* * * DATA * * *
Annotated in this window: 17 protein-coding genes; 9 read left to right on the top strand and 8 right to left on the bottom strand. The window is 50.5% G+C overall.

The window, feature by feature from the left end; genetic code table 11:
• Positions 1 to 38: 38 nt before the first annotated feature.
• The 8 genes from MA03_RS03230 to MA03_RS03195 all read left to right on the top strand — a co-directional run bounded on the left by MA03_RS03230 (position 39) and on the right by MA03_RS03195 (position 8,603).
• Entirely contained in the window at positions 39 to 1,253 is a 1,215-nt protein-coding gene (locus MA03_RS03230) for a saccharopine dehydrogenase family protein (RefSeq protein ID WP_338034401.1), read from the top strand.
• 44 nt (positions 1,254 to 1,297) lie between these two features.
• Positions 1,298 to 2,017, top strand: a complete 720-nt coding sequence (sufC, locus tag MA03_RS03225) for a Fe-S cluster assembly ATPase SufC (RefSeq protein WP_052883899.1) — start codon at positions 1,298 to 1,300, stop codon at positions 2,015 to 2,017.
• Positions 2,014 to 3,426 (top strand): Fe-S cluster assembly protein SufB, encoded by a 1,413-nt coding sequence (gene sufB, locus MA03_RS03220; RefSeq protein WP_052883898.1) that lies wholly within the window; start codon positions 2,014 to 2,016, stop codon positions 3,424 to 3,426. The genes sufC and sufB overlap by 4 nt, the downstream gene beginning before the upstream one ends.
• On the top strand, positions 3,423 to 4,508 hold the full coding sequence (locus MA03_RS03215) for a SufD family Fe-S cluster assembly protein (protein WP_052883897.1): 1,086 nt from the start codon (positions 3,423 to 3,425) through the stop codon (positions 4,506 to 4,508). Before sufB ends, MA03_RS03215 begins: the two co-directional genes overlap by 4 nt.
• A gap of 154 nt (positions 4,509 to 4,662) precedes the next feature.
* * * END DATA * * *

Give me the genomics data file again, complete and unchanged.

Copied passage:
Annotated in this window: 17 protein-coding genes; 9 read left to right on the top strand and 8 right to left on the bottom strand. The window is 50.5% G+C overall.

The window, feature by feature from the left end; genetic code table 11:
• Positions 1 to 38: 38 nt before the first annotated feature.
• The 8 genes from MA03_RS03230 to MA03_RS03195 all read left to right on the top strand — a co-directional run bounded on the left by MA03_RS03230 (position 39) and on the right by MA03_RS03195 (position 8,603).
• Entirely contained in the window at positions 39 to 1,253 is a 1,215-nt protein-coding gene (locus MA03_RS03230) for a saccharopine dehydrogenase family protein (RefSeq protein ID WP_338034401.1), read from the top strand.
• 44 nt (positions 1,254 to 1,297) lie between these two features.
• Positions 1,298 to 2,017, top strand: a complete 720-nt coding sequence (sufC, locus tag MA03_RS03225) for a Fe-S cluster assembly ATPase SufC (RefSeq protein WP_052883899.1) — start codon at positions 1,298 to 1,300, stop codon at positions 2,015 to 2,017.
• Positions 2,014 to 3,426 (top strand): Fe-S cluster assembly protein SufB, encoded by a 1,413-nt coding sequence (gene sufB, locus MA03_RS03220; RefSeq protein WP_052883898.1) that lies wholly within the window; start codon positions 2,014 to 2,016, stop codon positions 3,424 to 3,426. The genes sufC and sufB overlap by 4 nt, the downstream gene beginning before the upstream one ends.
• On the top strand, positions 3,423 to 4,508 hold the full coding sequence (locus MA03_RS03215) for a SufD family Fe-S cluster assembly protein (protein WP_052883897.1): 1,086 nt from the start codon (positions 3,423 to 3,425) through the stop codon (positions 4,506 to 4,508). Before sufB ends, MA03_RS03215 begins: the two co-directional genes overlap by 4 nt.
• A gap of 154 nt (positions 4,509 to 4,662) precedes the next feature.